Once upon a time, three celebrated, published, widely respected scholars of Pauline literature¹ were brought together for a panel discussion. Before closing the evening, the host asked them a more personal question: “What is your favorite hymn”?
There were no “Amazing Grace” or “Old Rugged Cross” answers. (Those are not really hymns, anyway.) There was no negligible “”Well, my grandmother used to like . . .” musing or “When I was a kid, we sang . . . “ garbage.
No, these deeply educated, inspiringly faith-filled men gave some very worthwhile answers, in my opinion:
“O for a Thousand Tongues To Sing,” said one.
“And Can It Be?” said another.
And the third cited “This Is My Father’s World.”
And I was rejuvenated by their choices.
Maybe my dismally negative view of most congregational singing is premature.
Or, more likely, I haven’t been traveling in the circles that these men travel in. They are thoroughly conversant with Pauline scripture, not to mention being apparently personally devoted to Paul’s theologies — which led them to fine choices when asked about their favorite hymns. Each of the panel scholars readily relates the words and thoughts of the song to his personal knowledge of Paul. (If any reader is interested in listening to this panel discussion, just post a comment here, and I’ll dig up the link in a reply.)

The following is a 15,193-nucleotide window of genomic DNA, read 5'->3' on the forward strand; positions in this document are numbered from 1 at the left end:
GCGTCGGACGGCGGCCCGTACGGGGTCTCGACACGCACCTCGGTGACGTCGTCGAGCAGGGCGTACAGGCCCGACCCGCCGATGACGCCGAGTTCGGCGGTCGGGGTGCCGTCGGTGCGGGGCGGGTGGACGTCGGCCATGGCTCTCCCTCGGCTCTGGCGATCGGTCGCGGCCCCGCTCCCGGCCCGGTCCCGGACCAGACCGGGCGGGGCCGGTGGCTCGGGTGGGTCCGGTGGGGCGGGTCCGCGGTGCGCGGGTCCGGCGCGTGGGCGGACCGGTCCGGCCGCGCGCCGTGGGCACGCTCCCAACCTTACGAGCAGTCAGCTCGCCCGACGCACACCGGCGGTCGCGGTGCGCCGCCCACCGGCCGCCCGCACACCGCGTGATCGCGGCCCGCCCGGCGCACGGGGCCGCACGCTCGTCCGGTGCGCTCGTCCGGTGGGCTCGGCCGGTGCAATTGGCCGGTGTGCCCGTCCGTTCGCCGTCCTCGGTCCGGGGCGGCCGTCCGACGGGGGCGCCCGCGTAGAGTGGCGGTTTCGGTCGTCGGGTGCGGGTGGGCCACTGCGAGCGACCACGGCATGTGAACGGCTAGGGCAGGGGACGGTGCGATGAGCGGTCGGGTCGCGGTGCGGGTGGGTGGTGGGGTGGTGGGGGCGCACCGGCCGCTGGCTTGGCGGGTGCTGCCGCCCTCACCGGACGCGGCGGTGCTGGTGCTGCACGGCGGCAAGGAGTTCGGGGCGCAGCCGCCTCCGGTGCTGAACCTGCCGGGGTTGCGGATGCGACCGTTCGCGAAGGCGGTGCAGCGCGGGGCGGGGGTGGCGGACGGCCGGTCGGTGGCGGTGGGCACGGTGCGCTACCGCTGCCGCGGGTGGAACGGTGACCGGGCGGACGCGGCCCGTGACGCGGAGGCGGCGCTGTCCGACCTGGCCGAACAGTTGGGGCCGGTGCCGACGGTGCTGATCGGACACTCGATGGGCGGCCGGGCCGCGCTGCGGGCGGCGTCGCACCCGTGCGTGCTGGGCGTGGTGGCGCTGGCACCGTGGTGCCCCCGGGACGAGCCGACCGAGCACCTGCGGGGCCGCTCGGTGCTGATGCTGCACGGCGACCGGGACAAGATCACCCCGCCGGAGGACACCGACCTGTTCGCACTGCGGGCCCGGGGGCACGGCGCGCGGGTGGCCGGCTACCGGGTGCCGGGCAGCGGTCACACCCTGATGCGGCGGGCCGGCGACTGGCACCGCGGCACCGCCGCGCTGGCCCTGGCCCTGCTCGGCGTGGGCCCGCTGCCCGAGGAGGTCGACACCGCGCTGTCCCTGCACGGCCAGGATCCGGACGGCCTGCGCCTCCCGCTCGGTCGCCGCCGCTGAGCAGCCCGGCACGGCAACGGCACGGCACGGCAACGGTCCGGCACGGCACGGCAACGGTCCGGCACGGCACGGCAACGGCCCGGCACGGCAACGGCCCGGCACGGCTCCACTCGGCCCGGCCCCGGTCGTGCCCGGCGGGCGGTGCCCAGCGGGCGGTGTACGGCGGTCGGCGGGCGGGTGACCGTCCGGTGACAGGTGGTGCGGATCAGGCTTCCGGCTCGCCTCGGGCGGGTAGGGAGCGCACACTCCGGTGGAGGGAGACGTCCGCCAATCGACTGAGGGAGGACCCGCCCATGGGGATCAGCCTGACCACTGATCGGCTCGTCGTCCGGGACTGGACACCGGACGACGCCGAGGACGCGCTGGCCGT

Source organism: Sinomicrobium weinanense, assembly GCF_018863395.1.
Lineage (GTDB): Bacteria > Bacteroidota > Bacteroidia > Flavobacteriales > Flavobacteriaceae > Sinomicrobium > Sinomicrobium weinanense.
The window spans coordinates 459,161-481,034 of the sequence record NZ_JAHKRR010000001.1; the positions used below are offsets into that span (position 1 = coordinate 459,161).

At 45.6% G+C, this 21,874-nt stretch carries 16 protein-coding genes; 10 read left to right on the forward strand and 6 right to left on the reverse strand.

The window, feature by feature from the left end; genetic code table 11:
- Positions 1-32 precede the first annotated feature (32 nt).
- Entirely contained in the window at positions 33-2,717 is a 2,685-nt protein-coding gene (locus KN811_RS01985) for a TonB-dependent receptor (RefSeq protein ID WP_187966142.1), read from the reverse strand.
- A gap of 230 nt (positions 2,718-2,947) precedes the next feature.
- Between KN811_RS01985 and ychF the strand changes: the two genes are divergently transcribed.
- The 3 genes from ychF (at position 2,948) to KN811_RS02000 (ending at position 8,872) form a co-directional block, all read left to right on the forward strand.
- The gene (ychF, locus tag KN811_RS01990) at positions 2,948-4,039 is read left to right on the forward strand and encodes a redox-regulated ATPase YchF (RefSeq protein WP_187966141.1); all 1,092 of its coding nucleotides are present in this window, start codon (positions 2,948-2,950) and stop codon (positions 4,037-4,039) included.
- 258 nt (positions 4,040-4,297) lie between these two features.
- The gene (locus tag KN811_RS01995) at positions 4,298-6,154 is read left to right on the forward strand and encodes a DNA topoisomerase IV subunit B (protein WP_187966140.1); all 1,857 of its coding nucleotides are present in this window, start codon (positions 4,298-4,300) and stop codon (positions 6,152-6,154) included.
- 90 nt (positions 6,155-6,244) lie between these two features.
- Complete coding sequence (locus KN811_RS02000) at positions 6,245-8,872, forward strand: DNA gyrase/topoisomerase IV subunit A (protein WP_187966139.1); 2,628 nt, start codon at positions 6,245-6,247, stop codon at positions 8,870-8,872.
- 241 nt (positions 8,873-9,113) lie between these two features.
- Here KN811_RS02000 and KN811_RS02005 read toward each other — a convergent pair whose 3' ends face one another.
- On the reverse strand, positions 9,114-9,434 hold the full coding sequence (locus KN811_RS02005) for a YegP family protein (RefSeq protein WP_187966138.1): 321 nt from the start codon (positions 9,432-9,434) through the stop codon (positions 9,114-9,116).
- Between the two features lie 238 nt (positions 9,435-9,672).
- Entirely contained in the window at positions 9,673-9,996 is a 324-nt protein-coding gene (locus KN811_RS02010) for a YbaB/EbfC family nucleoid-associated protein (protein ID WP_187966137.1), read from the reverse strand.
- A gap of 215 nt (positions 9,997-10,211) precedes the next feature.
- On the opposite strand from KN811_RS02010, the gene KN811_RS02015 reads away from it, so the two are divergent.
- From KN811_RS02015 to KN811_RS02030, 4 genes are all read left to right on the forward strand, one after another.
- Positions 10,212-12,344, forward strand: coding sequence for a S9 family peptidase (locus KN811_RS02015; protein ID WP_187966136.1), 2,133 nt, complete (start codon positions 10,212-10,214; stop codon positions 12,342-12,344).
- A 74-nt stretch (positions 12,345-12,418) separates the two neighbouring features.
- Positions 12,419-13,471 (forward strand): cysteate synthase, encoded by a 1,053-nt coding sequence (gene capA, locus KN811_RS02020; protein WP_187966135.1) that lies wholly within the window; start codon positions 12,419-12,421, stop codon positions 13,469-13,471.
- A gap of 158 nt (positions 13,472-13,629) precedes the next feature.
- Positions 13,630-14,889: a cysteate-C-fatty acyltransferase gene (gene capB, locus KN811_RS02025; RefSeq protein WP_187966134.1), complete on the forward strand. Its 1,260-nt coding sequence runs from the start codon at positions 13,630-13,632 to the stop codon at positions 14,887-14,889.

Read the words sometime. Sing the songs. Or, if you just can’t stand Christian music conceived in other centuries, write your own music for these words. Whatever you do, spend some time with the words of these songs. They are worth it.
[This is an installment in the now-less-active Monday Worship Music series. Find other, related posts through this link.]
¹ Ross Wagner, Bruce Corley, and N.T. Wright